Does your preschooler like to scribble, make marks that look like letters, and play with writing? Most young children experiment with writing long before they learn to read. Supporting your child's writing at home is a great way to foster his/her development in this area.
Here are eight ways to help your child learn about and practice writing:
Write in front of your child and talk about it. Whether writing a shopping list, a thank you note, or an email, explain what you are doing. Ask your child what to add to the list, or what to say in the thank you note or e-mail.
Invite your child to dictate stories. While playing together, encourage your child to tell you a story about where the cars and trucks are going or who lives in the Lego house. Write down exactly what she says. Read it aloud afterward. Suggest to your child that she draws some pictures to illustrate her story.
Create greeting cards for special occasions. Provide paper and crayons or markers so your child can make cards, and then “sign” his or her name when finished. Show your child old cards with phrases like “I love you,” or “Get well soon” to write on their cards.
Create an “office” for your child.Gather different kinds of paper, envelopes, pencils and pens, stickers and labels. Place them in a basket near a desk or table or other comfortable place for writing. Add interesting items like address and date books, calendars or an old computer keyboard.
Involve your child in writing while running errands. Offer a pad and pencil and suggest to him or her to make a “reverse shopping list”—a list of things you have already bought or placed in your cart.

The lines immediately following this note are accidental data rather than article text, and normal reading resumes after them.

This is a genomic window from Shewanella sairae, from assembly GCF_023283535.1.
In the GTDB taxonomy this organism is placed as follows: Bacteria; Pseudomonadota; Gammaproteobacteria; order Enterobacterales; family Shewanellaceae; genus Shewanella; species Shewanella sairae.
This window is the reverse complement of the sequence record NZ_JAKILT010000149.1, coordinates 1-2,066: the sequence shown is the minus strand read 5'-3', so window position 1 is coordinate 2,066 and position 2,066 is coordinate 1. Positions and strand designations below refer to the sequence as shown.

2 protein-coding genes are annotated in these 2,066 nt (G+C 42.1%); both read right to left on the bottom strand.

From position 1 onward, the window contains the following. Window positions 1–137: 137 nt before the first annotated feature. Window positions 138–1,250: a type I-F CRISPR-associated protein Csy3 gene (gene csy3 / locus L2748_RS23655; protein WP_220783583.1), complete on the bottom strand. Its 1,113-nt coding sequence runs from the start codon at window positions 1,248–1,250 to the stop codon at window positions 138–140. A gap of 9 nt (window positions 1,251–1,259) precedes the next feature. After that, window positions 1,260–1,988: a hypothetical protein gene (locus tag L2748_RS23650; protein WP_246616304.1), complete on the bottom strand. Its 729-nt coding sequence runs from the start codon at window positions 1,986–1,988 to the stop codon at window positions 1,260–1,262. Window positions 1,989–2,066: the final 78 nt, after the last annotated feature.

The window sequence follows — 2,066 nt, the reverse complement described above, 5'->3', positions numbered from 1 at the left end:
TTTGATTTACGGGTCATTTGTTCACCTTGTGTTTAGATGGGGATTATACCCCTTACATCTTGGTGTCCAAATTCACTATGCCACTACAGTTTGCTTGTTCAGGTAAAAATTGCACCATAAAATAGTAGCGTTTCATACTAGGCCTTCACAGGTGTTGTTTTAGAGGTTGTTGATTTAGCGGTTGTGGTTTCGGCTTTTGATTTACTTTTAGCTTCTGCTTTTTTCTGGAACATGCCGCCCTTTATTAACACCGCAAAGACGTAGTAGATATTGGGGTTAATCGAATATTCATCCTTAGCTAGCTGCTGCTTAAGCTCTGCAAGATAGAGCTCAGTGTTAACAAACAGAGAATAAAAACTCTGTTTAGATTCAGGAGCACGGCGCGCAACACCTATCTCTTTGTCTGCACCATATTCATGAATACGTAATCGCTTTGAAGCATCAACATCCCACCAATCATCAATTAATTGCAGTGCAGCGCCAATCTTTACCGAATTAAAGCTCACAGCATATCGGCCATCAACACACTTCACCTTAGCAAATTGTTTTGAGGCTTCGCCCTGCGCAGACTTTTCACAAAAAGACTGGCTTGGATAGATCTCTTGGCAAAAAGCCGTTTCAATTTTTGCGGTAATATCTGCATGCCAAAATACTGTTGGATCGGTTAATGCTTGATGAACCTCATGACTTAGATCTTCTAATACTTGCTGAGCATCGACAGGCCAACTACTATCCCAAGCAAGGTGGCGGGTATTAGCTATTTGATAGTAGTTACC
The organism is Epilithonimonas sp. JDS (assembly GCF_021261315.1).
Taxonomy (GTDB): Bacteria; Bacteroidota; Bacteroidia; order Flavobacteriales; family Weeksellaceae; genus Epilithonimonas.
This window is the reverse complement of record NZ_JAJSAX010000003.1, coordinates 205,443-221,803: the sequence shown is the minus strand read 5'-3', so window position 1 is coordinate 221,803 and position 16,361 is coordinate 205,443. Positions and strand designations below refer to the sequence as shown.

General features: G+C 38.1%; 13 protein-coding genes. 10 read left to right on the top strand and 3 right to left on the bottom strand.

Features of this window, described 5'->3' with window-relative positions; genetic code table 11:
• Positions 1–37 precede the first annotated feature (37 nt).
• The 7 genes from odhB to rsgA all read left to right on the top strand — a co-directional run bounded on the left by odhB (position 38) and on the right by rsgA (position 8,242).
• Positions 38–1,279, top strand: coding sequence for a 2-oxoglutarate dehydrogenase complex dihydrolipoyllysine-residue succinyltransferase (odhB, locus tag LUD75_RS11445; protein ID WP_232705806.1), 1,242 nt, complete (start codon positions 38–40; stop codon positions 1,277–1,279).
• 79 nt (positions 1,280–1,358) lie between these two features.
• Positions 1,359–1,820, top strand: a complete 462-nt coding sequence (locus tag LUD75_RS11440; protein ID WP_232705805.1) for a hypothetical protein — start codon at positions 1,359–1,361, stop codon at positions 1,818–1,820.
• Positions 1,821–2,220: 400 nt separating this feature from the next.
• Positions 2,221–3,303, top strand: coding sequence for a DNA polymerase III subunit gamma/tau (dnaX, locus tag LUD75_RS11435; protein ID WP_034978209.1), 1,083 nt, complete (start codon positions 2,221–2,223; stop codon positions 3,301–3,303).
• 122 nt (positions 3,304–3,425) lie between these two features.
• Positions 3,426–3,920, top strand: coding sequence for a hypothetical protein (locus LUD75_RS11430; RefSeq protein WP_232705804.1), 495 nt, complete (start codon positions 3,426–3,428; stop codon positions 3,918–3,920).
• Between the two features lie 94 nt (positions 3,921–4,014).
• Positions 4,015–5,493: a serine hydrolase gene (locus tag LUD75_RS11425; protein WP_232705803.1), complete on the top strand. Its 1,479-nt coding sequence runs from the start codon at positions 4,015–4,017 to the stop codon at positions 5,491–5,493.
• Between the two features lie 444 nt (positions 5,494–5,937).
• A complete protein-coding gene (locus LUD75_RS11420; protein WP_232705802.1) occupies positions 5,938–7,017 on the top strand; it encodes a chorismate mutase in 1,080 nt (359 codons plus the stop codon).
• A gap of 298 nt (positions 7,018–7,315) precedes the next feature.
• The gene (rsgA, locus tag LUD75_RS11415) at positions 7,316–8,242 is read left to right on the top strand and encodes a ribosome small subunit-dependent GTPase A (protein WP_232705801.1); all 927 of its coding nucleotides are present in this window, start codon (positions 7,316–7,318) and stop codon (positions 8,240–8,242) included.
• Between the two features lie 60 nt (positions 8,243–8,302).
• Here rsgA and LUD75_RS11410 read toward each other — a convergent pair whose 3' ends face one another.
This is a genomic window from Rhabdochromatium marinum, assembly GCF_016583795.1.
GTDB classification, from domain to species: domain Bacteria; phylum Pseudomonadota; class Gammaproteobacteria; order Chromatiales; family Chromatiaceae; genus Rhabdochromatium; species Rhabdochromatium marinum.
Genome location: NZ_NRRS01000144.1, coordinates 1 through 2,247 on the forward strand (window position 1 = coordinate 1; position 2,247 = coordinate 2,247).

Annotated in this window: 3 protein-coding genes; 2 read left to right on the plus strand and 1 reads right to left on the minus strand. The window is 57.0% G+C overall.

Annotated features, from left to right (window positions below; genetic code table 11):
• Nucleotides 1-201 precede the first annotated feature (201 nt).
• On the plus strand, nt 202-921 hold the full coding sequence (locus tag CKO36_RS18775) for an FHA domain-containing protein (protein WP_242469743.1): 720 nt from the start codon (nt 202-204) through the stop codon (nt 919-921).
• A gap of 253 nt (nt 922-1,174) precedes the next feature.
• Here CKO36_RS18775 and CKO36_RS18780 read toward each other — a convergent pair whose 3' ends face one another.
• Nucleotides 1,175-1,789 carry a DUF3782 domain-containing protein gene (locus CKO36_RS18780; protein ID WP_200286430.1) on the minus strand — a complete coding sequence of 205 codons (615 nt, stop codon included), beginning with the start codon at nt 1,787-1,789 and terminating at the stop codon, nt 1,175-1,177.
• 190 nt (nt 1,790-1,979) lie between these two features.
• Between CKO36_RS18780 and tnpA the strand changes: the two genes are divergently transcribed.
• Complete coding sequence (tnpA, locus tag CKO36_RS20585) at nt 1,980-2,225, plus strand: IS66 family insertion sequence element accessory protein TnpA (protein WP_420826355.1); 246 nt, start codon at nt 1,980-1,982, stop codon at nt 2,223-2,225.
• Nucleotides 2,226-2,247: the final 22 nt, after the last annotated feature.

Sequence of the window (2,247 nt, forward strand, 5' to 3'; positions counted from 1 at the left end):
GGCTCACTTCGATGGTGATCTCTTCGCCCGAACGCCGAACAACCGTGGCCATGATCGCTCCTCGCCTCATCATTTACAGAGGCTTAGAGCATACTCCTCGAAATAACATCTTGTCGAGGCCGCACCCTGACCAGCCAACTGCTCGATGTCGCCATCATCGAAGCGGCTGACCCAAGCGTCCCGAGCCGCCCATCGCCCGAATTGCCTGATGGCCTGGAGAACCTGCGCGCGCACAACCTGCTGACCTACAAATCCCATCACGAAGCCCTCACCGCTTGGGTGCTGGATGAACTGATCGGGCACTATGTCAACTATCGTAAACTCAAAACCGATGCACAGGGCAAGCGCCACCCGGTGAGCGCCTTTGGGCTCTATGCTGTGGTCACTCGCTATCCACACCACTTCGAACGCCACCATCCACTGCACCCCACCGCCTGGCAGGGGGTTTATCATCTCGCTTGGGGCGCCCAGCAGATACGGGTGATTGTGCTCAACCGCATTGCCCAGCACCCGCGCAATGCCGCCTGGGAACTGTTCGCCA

Display your child’s writing in a special place.Hang your child’s work on the refrigerator, a bedroom door, or a cork board. Scan the writing and send it to other family members. You will be telling your child that his or her writing is important and worthy of being shared.
Take it outside! Let your child write or draw with chalk on sidewalks or fences (chalk can be easily washed/brushed off!). Or, simply use old paint brushes and water and let your children "paint" on the sidewalk. You can also fill a backpack with writing tools and paper and take it with you while you are "on the go." Whether its a short car ride or stop on a nature walk, encourage your child to write or draw what they see.
Talk with your child's teacher. To learn what is developmentally appropriate for each age group in the emerging writing skills continuum, ask your child's teacher. S/he will be able to provide insight and can recommend additional activities based on your individual child's skill level.
Make writing an everyday part of your children’s lives at home, and encourage all writing efforts. Remember that the first step in learning to write is those first scribbles!